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CatBoy

  • Location: California

Gadgets: Colorful, Disposable Paper Bakeware That Works Like a Charm

I've been buying the paper pans they sell at Sur La Table for close to twenty years(the brown and gold type you see Pannetone sold in) and these are at least as well priced as those, and a lot more fun in terms of the colors. I hate foil pans and giving people a real pan as a gift is out of my budget, so I really like these.

Have a milkshake today for Jakey. She will be missed

I added the photo to my twitter page. Here is the link. https://twitter.com/Cat_Boy/status/382991945796038656/photo/1

Have a milkshake today for Jakey. She will be missed

Donna's tribute to her was the first thing I saw on facebook this morning and my heart just sank. She had told a just small group of people how sick she was, so for the rest of us who saw her post recipes, photos and smart-ass comments just as she always had, we never could have guessed. I think that says something about her spirit and her strength that she could live life as usual despite having cancer.

That attitude, and one especially memorable dessert of hers (an over-the-top carrot cake with candied carrot ribbons as a garnish) will always serve as inspiration to me.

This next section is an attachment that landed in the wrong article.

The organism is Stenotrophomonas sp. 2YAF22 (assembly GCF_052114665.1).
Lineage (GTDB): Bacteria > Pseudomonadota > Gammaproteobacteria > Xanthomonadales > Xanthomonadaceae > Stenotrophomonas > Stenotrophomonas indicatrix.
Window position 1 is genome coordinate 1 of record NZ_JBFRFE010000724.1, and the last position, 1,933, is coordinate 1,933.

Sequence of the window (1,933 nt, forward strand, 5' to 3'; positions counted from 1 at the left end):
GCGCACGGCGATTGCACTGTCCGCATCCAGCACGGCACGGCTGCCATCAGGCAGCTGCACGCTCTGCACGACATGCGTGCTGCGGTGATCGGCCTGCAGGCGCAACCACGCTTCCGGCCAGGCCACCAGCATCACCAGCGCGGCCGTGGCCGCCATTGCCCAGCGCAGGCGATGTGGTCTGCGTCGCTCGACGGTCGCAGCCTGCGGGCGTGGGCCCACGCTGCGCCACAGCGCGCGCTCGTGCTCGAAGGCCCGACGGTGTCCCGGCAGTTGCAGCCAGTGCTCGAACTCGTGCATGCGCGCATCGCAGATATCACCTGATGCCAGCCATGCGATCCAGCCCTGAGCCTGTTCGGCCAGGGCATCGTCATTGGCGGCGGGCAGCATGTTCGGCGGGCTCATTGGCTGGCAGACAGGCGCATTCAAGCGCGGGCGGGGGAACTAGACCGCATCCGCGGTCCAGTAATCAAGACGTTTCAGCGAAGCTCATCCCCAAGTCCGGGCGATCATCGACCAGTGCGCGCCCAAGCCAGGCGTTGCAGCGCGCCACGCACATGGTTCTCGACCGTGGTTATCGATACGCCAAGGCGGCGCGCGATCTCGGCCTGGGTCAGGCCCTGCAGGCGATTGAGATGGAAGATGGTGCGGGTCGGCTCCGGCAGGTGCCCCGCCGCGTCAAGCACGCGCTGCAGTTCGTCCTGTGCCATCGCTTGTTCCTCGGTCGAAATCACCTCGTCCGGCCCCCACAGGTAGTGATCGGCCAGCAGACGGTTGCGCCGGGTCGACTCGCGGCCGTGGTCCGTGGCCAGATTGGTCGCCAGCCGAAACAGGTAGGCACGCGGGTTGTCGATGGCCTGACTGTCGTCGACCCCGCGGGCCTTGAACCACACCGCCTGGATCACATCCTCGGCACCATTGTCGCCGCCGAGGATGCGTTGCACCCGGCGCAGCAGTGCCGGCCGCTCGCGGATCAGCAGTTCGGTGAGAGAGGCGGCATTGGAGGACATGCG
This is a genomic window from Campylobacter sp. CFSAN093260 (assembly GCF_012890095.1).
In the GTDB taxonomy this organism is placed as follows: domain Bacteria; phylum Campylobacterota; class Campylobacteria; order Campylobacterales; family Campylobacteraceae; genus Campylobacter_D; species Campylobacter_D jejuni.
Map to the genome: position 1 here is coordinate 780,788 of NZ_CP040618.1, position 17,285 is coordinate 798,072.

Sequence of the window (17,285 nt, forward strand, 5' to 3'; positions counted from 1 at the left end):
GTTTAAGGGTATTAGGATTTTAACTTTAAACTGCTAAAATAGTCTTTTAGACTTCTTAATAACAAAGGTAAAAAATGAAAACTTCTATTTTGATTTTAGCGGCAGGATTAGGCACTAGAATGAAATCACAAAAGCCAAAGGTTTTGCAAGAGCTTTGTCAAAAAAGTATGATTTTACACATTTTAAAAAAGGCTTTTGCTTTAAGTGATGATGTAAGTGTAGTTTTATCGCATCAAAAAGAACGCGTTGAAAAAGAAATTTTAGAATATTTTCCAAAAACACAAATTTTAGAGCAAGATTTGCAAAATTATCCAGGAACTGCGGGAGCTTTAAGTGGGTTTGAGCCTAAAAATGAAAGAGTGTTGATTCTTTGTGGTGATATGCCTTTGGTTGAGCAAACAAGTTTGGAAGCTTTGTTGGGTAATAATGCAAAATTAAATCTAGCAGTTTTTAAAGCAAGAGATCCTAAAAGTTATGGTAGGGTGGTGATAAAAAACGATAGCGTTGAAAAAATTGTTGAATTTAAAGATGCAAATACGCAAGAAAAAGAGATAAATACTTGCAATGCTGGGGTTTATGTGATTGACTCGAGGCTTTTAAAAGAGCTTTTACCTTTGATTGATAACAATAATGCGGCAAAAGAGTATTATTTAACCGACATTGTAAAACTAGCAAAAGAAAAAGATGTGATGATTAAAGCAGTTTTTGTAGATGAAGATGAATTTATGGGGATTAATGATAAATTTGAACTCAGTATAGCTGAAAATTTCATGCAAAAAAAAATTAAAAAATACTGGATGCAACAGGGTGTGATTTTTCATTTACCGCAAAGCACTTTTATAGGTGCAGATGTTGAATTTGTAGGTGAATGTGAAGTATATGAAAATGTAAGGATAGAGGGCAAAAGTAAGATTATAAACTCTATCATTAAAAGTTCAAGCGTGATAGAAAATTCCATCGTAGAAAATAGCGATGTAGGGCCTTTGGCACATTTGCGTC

In Our Community Corner: Meet Kimberly Pope (aka: 'PoorOldMama')

Poor Old Mama, I am never, ever here anymore. Please come visit me at facebook. My life is total chaos and I need your humor.

Should I brine a Butterball turkey?

@Zinnia, shove a pumpkin pie up your ass.

New Year's Eve eating?

Hey, Mama. I'm having people over for lunch and will be cooking a chicken in the pot with leeks, parsnips and potatoes, serving that with a few sauces. I'll round things out with cheese, fruit, breads, and then a pear tart for dessert.

In the evening, it's just me and the various foster cats, so I'm not doing anything in particular.

American Classics: Mrs. Wakefield's Chocolate Chip Cookies

Another version of the story has it that one of Mrs. Wakefield's kitchen staff was actually the person to make the error that resulted in the cookies and that that person was later fired for trying to get some credit for the recipe. I don't know if it's true but I think one of her children (or other relative) spent years trying to get their version of the story out there.

Thanksgiving leftovers: what's your favorite?

Cranberry sauce out of a canning jar, pie out of the pan. I do use a spoon.

Thanksgiving Dinner: No Substitutions Allowed?

My family doesn't even buy Van de Kaamp, that's a brand name, and I come from a long line of people who brag about how cheap they got something. I will be at a table that will boast rolls that cost $1.29 and a turkey they got for free by buying over a $100 in groceries. I am taking three kinds of cranberry sauce, pie and bourbon and will mostly stick to that.

There's also that canned fruit with whipped cream (I use the term loosely) which everyone calls ambrosia even if it's not.

In a Pickle: Pickled Cranberries

For future reference, in case someone gifts a bushel of them to you, I will never, ever tire of cranberries.

Have Holiday Help Hotlines Outlived Their Usefulness?